But why do conflicting results happen? One big factor is experimental design. Turns out, there's more than one way to study the same thing. How you set up an experiment can have a big effect on the outcome. And if lots of people are using different experimental designs, it becomes difficult to accurately compare their results. At the Wonderland blog, Emily Anthes has an excellent piece about this problem, using the aforementioned research on gut flora in kids with autism as an example.
For instance, in studies of autism and microbes, investigators must decide what kind of control group they want to use. Some scientists have chosen to compare the guts of autistic kids to those of their neurotypical siblings while others have used unrelated children as controls. This choice of control group can influence the strength of the effect that researchers find–or whether they find one at all.
Scientists also know that antibiotics can have profound and long-lasting effects on our microbiomes, so they agree on the need to exclude children from these studies who have taken antibiotics recently. But what’s recently? Within the last week? Month? Three months? Each investigator has to make his or her own call when designing a study.
Then there’s the matter of how researchers collect their bacterial samples. Are they studying fecal samples? Or taking samples from inside the intestines themselves? The bacterial communities may differ in samples taken from different places.
Read the full story at The Wonderland blog
Image: Apples & Oranges - They Don't Compare, a Creative Commons Attribution (2.0) image from thebusybrain's photostream
Until 2011, Dr. Edzard Ernst was the head of one of the few university departments doing real, unbiased research on the effectiveness and safety of alternative medicine techniques. That's important, because you can't just dismiss weird-sounding stuff out of hand, but you also want somebody other than the practitioners of that weird-sounding stuff conducting research and analyzing the data. Now retired, Ernst recently started blogging, and I wanted to point you to his new home on the Internet. He can be a bit snarky and caustic (especially with chiropractic and homeopathy). But in general he's a fair, reasonable, and knowledgeable source on what works and what doesn't. Definitely worth a bookmark
At The Guardian, blogger GrrlScientist is passing out Nobel Prizes for Quackpottery in the fields of physiology
, and chemistry. The prizes are awarded to actual Nobel Laureates who have made deep and long-lasting contributions to undermining their own credibility by latching onto hypotheses they can't back up with evidence and then continuing to promote those hypotheses despite the lack of evidence. It's a nice reminder that scientists are human, and that even very, very smart people are not always rational people.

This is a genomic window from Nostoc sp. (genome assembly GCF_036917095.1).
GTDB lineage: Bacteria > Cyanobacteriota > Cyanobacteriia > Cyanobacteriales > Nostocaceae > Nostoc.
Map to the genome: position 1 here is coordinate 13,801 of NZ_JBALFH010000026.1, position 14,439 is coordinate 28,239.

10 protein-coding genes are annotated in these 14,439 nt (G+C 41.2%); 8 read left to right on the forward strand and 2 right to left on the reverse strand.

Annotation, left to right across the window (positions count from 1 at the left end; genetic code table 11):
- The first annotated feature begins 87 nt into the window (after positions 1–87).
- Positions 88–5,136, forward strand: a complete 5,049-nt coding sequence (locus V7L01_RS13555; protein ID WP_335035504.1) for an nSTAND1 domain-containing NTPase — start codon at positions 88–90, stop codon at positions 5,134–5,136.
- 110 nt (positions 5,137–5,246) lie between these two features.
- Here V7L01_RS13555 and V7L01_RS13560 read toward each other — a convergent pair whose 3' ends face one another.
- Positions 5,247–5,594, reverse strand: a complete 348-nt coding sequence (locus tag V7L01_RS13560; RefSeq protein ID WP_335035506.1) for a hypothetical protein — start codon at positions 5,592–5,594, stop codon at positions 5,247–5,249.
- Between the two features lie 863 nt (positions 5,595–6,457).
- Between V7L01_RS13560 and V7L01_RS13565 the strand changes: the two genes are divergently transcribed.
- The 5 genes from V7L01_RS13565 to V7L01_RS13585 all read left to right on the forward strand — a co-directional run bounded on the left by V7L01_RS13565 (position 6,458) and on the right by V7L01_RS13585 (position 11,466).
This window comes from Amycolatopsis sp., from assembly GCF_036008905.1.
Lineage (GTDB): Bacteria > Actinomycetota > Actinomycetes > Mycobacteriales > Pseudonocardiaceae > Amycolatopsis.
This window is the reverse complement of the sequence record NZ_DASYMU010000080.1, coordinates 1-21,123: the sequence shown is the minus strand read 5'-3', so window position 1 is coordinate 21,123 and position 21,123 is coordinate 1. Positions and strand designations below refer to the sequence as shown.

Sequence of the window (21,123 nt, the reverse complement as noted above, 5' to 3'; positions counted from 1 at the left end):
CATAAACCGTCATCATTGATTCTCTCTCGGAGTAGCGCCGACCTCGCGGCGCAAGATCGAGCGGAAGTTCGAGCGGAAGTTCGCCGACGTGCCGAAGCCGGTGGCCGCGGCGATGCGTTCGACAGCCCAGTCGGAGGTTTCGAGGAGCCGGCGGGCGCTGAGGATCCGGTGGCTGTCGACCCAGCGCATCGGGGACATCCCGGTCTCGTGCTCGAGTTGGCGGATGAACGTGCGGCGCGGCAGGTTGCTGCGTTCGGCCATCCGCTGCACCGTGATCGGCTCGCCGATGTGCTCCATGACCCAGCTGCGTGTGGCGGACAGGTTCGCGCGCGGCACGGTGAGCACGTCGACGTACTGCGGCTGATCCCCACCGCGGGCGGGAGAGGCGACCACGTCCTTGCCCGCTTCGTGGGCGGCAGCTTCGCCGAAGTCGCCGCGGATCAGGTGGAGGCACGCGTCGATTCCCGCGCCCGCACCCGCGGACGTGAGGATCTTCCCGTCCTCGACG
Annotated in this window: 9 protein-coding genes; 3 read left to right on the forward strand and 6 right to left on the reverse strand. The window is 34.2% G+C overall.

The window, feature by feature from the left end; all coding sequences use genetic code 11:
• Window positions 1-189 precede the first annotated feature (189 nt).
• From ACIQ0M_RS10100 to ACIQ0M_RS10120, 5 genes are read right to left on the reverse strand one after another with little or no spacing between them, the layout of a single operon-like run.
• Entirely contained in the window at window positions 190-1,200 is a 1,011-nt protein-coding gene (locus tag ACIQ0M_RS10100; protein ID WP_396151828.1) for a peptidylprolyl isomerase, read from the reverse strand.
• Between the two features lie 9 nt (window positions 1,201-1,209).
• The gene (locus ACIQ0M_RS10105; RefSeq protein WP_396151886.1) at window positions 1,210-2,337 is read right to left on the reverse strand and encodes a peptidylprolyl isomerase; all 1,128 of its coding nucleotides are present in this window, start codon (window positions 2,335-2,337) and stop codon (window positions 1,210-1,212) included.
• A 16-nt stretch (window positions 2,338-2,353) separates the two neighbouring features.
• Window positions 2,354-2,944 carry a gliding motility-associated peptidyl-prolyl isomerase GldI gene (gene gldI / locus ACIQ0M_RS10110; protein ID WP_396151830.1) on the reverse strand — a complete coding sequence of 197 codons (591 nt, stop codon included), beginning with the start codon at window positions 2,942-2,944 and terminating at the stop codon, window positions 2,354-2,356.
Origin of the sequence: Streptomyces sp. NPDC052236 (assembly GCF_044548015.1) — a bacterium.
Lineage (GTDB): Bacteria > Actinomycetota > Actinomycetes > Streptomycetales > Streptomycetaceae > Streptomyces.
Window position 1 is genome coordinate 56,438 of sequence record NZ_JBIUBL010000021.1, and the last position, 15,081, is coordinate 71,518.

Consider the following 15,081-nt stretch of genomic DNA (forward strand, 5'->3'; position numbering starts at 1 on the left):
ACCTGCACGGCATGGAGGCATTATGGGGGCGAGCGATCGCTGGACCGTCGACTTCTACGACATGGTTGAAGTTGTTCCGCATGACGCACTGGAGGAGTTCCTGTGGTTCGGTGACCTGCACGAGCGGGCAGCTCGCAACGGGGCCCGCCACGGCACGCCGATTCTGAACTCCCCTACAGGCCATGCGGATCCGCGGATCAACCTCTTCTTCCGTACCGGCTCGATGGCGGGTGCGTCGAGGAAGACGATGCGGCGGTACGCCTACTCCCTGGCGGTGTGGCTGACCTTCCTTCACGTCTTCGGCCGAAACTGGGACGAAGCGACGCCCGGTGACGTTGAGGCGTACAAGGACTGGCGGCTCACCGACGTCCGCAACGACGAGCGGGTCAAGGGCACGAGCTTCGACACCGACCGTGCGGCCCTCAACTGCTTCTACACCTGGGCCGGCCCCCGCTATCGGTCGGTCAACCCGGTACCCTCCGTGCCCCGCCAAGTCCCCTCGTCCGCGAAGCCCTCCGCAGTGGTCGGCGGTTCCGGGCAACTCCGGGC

A Yale survey found that 3/4 of Americans believe anthropogenic climate change is really happening
. Of course, this comes after an exceptionally hot and drought-y summer and we already know that opinions on climate change oscillate with the weather. To really get a good picture of whether acceptance of climate change is on the rise, we'd have to look at a variety of polls, conducted in different ways by different organizations. And we'd have to look for changes in the trend line over long periods of time, so we know we're looking at an actual, long-term shift. Which all sounds oddly familiar, now that I think about it.
Are pesticides helpful things that allow us to produce more food, and keep us safe from deadly diseases? Or are they dangerous things that kill animals and could possibly be hurting us in ways we haven't even totally figured out just yet?
Actually, they're both.
This week, scientists released a research paper looking at the health benefits (or lack thereof) of organic food—a category which largely exists as a response to pesticide use in agriculture. Meanwhile, Rachel Carson's book Silent Spring, which forced Americans to really think about the health impacts of pesticides for the first time, was published 50 years ago this month.
The juxtaposition really drove home a key point: We're still trying to figure out how to balance benefits and risks when it comes to technology. That's because there's no easy, one-size-fits-all answer. Should we use pesticides, or should we not use them? The data we look at is objective but the answer is, frankly, subjective. It also depends on a wide variety of factors: what specific pesticide are we talking about; where is it being used and how is it being applied; what have we done to educate the people who are applying it in proper, safe usage. It's complicated. And it's not just about how well the tools work. It's also about how we used them.
“It is not my contention,” Carson wrote in Silent Spring, “that chemical insecticides must never be used. I do contend that we have put poisonous and biologically potent chemicals indiscriminately into the hands of persons largely or wholly ignorant of their potentials for harm. We have subjected enormous numbers of people to contact with these poisons, without their consent and often without their knowledge.”